Here we have a much darker green.

But we can go a little further,

we can actually make secondary colors by mixing reds and greens and blues together.

So, for example, if I mix 255 of red with 255 of Green,

I actually get the color yellow.

If I mix 255 of red with 255 of blue,

I get the color purple or some people say magenta.

Finally, if I mix 255 of green with 255 of blue,

I get a turquoise color or some people say scion.

Two hundred and fifty five of all of the colors gets us white,

255 just in red gets us red,

255 just in green,

gets us green, and 255 just in blue produces blue.

Two hundred and fifty five of red and blue together, gets us magenta,

255 of red and green together,

gets us yellow, and 255 of green and blue together gets a scion.

Zero of all the values gets us black.

But we can actually go a bit further,

we can start mixing our own colours by combining these shades.

So, let me try and get the color orange.

I know the orange is a bit like yellow,

so I'm going to start with 255 and 255 and that gets me yellow.

But now, what I'm going to do I think it's more towards the red,

so I'm going to reduce the amounts of yellow

and there we get an orange color or for example,

I might try a pink.

Well, I know that pink is very much like red but it's a little bit lighter.

So, I wonder if I start increasing these two values evenly,

will I get towards the pink that I want?

There I have a pink. So, you can experiment with mixing your own colors in this way.

So, we talked about how many colors we could get in total

and how did I get to that big number that I said at the beginning? Let me show you.

So, we can use exactly the same method that we used when we

were talking about bits and bytes to work out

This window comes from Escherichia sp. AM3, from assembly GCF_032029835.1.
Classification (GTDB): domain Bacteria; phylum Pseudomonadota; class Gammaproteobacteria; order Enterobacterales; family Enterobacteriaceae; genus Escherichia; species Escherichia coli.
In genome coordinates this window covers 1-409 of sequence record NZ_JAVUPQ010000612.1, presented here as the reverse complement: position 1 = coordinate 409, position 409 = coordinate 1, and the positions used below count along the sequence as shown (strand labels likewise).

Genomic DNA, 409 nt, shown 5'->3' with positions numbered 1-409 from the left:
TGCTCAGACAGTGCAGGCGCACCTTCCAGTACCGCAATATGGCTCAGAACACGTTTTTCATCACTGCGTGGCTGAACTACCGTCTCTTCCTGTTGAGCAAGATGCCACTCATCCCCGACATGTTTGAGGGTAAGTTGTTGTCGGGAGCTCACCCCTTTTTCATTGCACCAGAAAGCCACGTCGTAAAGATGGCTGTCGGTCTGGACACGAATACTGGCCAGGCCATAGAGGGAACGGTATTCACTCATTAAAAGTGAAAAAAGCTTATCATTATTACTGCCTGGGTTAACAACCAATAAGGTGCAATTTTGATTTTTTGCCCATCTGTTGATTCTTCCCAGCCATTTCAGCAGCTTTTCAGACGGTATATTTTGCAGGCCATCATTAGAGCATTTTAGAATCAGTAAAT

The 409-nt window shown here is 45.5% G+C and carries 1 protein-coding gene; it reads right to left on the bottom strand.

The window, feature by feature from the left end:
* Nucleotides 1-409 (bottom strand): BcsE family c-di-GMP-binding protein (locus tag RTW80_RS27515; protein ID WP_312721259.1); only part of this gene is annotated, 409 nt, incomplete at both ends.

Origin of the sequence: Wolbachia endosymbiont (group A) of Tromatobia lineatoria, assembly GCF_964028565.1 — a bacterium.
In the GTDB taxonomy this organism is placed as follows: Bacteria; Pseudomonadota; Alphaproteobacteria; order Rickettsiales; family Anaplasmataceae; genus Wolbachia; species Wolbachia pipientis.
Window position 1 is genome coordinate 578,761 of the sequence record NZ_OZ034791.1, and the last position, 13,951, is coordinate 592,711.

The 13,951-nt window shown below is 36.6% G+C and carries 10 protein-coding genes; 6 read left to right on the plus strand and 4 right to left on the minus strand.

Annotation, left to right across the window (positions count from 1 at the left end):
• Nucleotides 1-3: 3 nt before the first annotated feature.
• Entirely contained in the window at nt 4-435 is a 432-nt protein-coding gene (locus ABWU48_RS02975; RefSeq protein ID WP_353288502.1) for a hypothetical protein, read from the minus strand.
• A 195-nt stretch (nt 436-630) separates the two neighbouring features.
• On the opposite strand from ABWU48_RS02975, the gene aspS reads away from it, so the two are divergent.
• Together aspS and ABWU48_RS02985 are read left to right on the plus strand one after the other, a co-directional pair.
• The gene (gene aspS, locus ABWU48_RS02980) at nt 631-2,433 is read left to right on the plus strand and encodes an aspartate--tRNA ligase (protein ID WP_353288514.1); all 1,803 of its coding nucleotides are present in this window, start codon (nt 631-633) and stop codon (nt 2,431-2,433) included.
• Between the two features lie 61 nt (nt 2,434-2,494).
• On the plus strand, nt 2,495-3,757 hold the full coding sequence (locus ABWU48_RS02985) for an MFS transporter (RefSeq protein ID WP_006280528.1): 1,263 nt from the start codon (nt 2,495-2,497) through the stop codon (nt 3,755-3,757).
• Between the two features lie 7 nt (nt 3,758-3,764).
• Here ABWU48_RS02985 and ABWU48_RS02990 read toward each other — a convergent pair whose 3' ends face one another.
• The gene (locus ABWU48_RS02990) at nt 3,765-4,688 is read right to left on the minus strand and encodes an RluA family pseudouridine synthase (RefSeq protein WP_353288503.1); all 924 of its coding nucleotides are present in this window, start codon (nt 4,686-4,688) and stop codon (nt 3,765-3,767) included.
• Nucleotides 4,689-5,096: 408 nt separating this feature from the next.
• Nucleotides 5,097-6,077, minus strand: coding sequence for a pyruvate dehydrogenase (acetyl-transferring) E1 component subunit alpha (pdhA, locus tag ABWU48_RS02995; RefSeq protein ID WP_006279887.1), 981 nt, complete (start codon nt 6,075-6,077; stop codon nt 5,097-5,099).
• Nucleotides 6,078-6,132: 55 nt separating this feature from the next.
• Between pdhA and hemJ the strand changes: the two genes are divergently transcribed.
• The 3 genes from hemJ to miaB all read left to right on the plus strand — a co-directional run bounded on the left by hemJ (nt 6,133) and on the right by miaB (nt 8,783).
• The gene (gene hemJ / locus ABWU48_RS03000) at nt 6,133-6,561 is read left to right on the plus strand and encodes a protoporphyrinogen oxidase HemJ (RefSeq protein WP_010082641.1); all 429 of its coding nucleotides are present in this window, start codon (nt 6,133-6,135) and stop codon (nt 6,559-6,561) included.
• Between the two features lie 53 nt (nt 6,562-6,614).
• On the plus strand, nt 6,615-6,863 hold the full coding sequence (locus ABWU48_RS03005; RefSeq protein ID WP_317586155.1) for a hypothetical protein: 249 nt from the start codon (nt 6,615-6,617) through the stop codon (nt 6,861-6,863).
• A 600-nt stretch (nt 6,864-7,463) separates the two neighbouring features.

how many possible combinations of colors we have.

We have combinations like 255,0;

0,255 all of these different sorts of combinations.

But how many are there in total?

Well, we've got 256 possible values

and then three sets of those and so we do the sum 256 to the power of 3.

That is 256 times 256 times 256 and when we do that sum,

we get the value 16,777,216 possible colors.

So, you have all of those colors to play with.

We call this RGB color space and there are other color spaces as well,

such as HSV or CMYK.

But we're not going to review these at this time.

It's quite fun to develop your own colors for

experimentation but it can be quite tricky finding the perfect shade that you want.

So, there are lots of really good online tools that you

can use and I picked one to show to you.

You can find it at this web address rapidtables.com,

and it's got lots of different ways of picking a color.

So, you can move this pointer around to get

the different shades here and you can see the RGB color values here,

or you can pick a color directly from this chart or there's

even a really long list of

different shades that you can pick from to base your colors on.

So, that's it for RGB colors,

have a play yourself,

experiment with the background command and creating your own colors.